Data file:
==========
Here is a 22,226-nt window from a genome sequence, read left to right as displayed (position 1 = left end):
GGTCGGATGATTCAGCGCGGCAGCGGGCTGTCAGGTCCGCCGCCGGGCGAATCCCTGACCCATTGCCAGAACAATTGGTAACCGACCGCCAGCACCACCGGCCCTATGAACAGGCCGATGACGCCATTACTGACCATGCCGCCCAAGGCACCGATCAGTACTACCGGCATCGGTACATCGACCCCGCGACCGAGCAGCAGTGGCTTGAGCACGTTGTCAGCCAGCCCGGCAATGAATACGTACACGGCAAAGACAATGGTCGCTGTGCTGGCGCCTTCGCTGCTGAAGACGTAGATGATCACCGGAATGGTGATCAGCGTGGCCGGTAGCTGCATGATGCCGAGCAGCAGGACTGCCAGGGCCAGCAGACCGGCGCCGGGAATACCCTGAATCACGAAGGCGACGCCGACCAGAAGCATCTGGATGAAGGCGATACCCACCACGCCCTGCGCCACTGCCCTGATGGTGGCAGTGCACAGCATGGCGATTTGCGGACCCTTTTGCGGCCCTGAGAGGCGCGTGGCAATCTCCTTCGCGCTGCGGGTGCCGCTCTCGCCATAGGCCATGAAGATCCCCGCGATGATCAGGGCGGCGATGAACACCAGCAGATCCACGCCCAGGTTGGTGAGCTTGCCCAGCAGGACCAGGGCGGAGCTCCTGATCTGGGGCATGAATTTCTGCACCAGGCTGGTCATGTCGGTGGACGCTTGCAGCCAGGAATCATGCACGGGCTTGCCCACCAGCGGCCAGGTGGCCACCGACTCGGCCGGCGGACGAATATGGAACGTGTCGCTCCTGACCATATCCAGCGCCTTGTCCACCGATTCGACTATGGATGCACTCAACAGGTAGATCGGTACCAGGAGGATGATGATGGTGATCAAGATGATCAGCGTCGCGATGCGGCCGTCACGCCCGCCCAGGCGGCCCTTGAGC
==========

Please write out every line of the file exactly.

Here is a 22,226-nt window from a genome sequence, read left to right as displayed (position 1 = left end):
GGTCGGATGATTCAGCGCGGCAGCGGGCTGTCAGGTCCGCCGCCGGGCGAATCCCTGACCCATTGCCAGAACAATTGGTAACCGACCGCCAGCACCACCGGCCCTATGAACAGGCCGATGACGCCATTACTGACCATGCCGCCCAAGGCACCGATCAGTACTACCGGCATCGGTACATCGACCCCGCGACCGAGCAGCAGTGGCTTGAGCACGTTGTCAGCCAGCCCGGCAATGAATACGTACACGGCAAAGACAATGGTCGCTGTGCTGGCGCCTTCGCTGCTGAAGACGTAGATGATCACCGGAATGGTGATCAGCGTGGCCGGTAGCTGCATGATGCCGAGCAGCAGGACTGCCAGGGCCAGCAGACCGGCGCCGGGAATACCCTGAATCACGAAGGCGACGCCGACCAGAAGCATCTGGATGAAGGCGATACCCACCACGCCCTGCGCCACTGCCCTGATGGTGGCAGTGCACAGCATGGCGATTTGCGGACCCTTTTGCGGCCCTGAGAGGCGCGTGGCAATCTCCTTCGCGCTGCGGGTGCCGCTCTCGCCATAGGCCATGAAGATCCCCGCGATGATCAGGGCGGCGATGAACACCAGCAGATCCACGCCCAGGTTGGTGAGCTTGCCCAGCAGGACCAGGGCGGAGCTCCTGATCTGGGGCATGAATTTCTGCACCAGGCTGGTCATGTCGGTGGACGCTTGCAGCCAGGAATCATGCACGGGCTTGCCCACCAGCGGCCAGGTGGCCACCGACTCGGCCGGCGGACGAATATGGAACGTGTCGCTCCTGACCATATCCAGCGCCTTGTCCACCGATTCGACTATGGATGCACTCAACAGGTAGATCGGTACCAGGAGGATGATGATGGTGATCAAGATGATCAGCGTCGCGATGCGGCCGTCACGCCCGCCCAGGCGGCCCTTGAGC